Vivian had been investing in crypto for a while. She made some money from Doge and Bitcoin during the bull run of 2020 to 2021. Her ex-boyfriend had convinced her to buy both coins in 2019 when they were still together, and she held them till they blew up.
She had just begun to invest in altcoins. Some of them had made her money, and some had turned out to be losses, but she didn’t mind. She knew that in the game of investing, you can’t win all the time. That’s why when she saw the publicity for “T-coin,” she felt she had to put some money behind it.
Many crypto influencers that she followed were posting about it and hyping it up as the next hot coin. Vivian had her restrictions because the coin was not listed on any major exchanges, just on a decentralised exchange, but most of the predictions from those accounts had been okay, and she didn’t want to miss out on an opportunity to make extra money.
She signed up, moved some Ethereum from her main wallet, and bought a reasonably large amount of T-coin. True to predictions, T-coin was increasing in value. After a month, Vivian felt the coin had appreciated enough and wanted to exit the investment with her profit.
She tried to sell the coins on the decentralised exchange because that’s the only place where it can be traded, but she got a restriction error. Owners of the coin weren’t allowed to sell it. No matter how much she tried, the coin wasn’t sold.
She went on Twitter and saw thousands of other investors complaining that they could not sell the coin. That’s when she heard the term “Rug Pull” for the first time. She had just been rug pulled.
Crypto scams have gotten more creative as the sector has grown bigger. There are different ways individual and organisational investors can be tricked out of their money.
In this article, we talk about rug pulls, how they’re carried out and how they can be spotted.
According to blockchain analysis company, Chainalysis, rug pulls really became popular in 2021 and accounted for $2.8 billion in lost money for victims, which is 37% of all cryptocurrency scam revenue in the year. That’s a lot of dollars lost to fraud.
Rug pulls are very lucrative to crypto scammers because they are pretty hard to spot and easy to fall for.
The criminal either enlists the help of a blockchain developer or is one themselves. They create a cryptocurrency usually on a decentralised exchange where the code which the token runs on isn’t properly audited, and any coin can be traded. They alter the code such that it only executes buy orders or limits the amount of the coin that can be sold.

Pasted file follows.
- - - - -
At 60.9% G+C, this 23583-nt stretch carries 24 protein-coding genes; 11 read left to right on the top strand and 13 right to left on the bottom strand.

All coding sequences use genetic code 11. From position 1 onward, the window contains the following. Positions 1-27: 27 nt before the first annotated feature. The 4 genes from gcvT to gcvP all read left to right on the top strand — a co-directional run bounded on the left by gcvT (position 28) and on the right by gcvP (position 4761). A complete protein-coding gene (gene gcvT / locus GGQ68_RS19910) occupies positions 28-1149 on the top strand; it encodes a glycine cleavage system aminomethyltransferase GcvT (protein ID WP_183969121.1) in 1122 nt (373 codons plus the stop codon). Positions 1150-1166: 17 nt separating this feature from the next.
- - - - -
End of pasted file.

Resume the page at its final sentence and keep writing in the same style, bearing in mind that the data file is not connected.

After creating the currency, they then spend a large amount of money on marketing and publicity to make sure the coin spreads far and wide. In the case of the hypothetical T-coin above, they enlisted the help of popular crypto influencers.
Once the coin gets popular, investors start buying in, not knowing that the popularity is orchestrated and not organic. Also, what they don’t know is that they can’t really sell the coin. Naturally, as more people buy the coin, the value will inevitably increase. This gives investors a false sense of value, and some even add to their investment.
When it is time to sell the coins or convert to regular cash, problems start to arise. It is basically impossible to sell the coin, or there would be a tiny fraction that can be sold. Only the creators of the coin can sell it, and by that time, they’ve already sold it to all the investors who were willing to buy. They have all the cash while the investors have worthless coins.
Rug pulls sound just like pump and dump schemes. The major difference is while pump and dump schemes artificially inflate the price of the coin to attract new investors, rug pulls totally remove the user’s ability to sell the coin. It doesn’t matter if it’s worth $500,000 or $5; it cannot be sold.
A popular example of a rug pull is the Squid Game Series token SQUD that rose dramatically and crashed in a matter of days, with investors unable to sell just before the crash.
How to avoid rug pulls
Avoid anonymous projects
When the faces behind a crypto project are not forthcoming about their identity, it is usually a red flag. According to Fortune, most of the scam cases have been perpetrated by anonymous founders promising fast, easy gains in return for blue-chip cryptocurrencies.
Despite the blockchain promoting anonymity and pseudonymity, it is advisable that you only invest in projects or founders with a proven track record.
This is the first shield against any scam. In crypto speak, you must DYOR (Do Your Own Research). You can’t just take the word of influencers; you have to do personal research on the project and why you think it’ll make any serious money. This will help you figure out if an investment is worth it.
When you start investing in crypto, stop trying to be a millionaire overnight. While you can be involved in projects that will make a lot of money, you should also consider that most projects will make moderate gains, and it can take a while for the investment to yield substantial profit. Even Bitcoin and Ethereum had it rough for years; there’s no reason to be in a hurry.